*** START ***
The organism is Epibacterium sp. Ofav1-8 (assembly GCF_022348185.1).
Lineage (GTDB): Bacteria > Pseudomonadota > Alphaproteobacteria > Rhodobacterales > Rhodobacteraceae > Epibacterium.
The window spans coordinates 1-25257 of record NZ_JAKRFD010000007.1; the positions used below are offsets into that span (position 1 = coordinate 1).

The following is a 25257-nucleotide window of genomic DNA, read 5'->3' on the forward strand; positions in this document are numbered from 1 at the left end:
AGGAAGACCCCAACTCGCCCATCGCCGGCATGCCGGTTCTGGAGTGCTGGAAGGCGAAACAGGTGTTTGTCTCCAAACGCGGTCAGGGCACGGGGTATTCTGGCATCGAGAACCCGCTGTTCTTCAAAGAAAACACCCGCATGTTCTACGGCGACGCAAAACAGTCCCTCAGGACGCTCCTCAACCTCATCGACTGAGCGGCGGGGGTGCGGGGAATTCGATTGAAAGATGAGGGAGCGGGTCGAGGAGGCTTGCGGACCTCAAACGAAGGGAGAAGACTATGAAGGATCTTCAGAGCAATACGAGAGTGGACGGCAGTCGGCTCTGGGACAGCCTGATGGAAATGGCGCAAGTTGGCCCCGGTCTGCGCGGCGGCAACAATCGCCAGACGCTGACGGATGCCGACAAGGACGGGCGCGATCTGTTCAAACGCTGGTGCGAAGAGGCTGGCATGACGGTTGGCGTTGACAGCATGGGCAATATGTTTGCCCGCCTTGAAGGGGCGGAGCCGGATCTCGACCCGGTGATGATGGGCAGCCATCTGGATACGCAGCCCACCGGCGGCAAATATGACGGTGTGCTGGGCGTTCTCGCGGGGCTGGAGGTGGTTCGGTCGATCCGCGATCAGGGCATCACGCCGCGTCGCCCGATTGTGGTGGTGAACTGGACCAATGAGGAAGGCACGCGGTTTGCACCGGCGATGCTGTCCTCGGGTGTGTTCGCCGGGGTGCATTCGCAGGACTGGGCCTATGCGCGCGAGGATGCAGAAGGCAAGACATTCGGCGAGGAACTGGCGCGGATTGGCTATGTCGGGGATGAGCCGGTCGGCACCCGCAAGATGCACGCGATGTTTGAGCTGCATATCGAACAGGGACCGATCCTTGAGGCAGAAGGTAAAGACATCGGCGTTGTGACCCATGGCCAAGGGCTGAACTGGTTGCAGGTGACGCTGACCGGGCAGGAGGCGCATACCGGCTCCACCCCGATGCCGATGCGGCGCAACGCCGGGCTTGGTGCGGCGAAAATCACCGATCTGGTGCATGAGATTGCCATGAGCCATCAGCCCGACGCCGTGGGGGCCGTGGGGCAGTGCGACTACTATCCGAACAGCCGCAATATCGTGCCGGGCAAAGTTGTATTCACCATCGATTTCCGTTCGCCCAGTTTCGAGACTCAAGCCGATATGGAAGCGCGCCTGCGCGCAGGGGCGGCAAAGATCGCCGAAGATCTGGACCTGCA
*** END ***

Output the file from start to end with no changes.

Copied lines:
The organism is Epibacterium sp. Ofav1-8 (assembly GCF_022348185.1).
Lineage (GTDB): Bacteria > Pseudomonadota > Alphaproteobacteria > Rhodobacterales > Rhodobacteraceae > Epibacterium.
The window spans coordinates 1-25257 of record NZ_JAKRFD010000007.1; the positions used below are offsets into that span (position 1 = coordinate 1).

The following is a 25257-nucleotide window of genomic DNA, read 5'->3' on the forward strand; positions in this document are numbered from 1 at the left end:
AGGAAGACCCCAACTCGCCCATCGCCGGCATGCCGGTTCTGGAGTGCTGGAAGGCGAAACAGGTGTTTGTCTCCAAACGCGGTCAGGGCACGGGGTATTCTGGCATCGAGAACCCGCTGTTCTTCAAAGAAAACACCCGCATGTTCTACGGCGACGCAAAACAGTCCCTCAGGACGCTCCTCAACCTCATCGACTGAGCGGCGGGGGTGCGGGGAATTCGATTGAAAGATGAGGGAGCGGGTCGAGGAGGCTTGCGGACCTCAAACGAAGGGAGAAGACTATGAAGGATCTTCAGAGCAATACGAGAGTGGACGGCAGTCGGCTCTGGGACAGCCTGATGGAAATGGCGCAAGTTGGCCCCGGTCTGCGCGGCGGCAACAATCGCCAGACGCTGACGGATGCCGACAAGGACGGGCGCGATCTGTTCAAACGCTGGTGCGAAGAGGCTGGCATGACGGTTGGCGTTGACAGCATGGGCAATATGTTTGCCCGCCTTGAAGGGGCGGAGCCGGATCTCGACCCGGTGATGATGGGCAGCCATCTGGATACGCAGCCCACCGGCGGCAAATATGACGGTGTGCTGGGCGTTCTCGCGGGGCTGGAGGTGGTTCGGTCGATCCGCGATCAGGGCATCACGCCGCGTCGCCCGATTGTGGTGGTGAACTGGACCAATGAGGAAGGCACGCGGTTTGCACCGGCGATGCTGTCCTCGGGTGTGTTCGCCGGGGTGCATTCGCAGGACTGGGCCTATGCGCGCGAGGATGCAGAAGGCAAGACATTCGGCGAGGAACTGGCGCGGATTGGCTATGTCGGGGATGAGCCGGTCGGCACCCGCAAGATGCACGCGATGTTTGAGCTGCATATCGAACAGGGACCGATCCTTGAGGCAGAAGGTAAAGACATCGGCGTTGTGACCCATGGCCAAGGGCTGAACTGGTTGCAGGTGACGCTGACCGGGCAGGAGGCGCATACCGGCTCCACCCCGATGCCGATGCGGCGCAACGCCGGGCTTGGTGCGGCGAAAATCACCGATCTGGTGCATGAGATTGCCATGAGCCATCAGCCCGACGCCGTGGGGGCCGTGGGGCAGTGCGACTACTATCCGAACAGCCGCAATATCGTGCCGGGCAAAGTTGTATTCACCATCGATTTCCGTTCGCCCAGTTTCGAGACTCAAGCCGATATGGAAGCGCGCCTGCGCGCAGGGGCGGCAAAGATCGCCGAAGATCTGGACCTGCA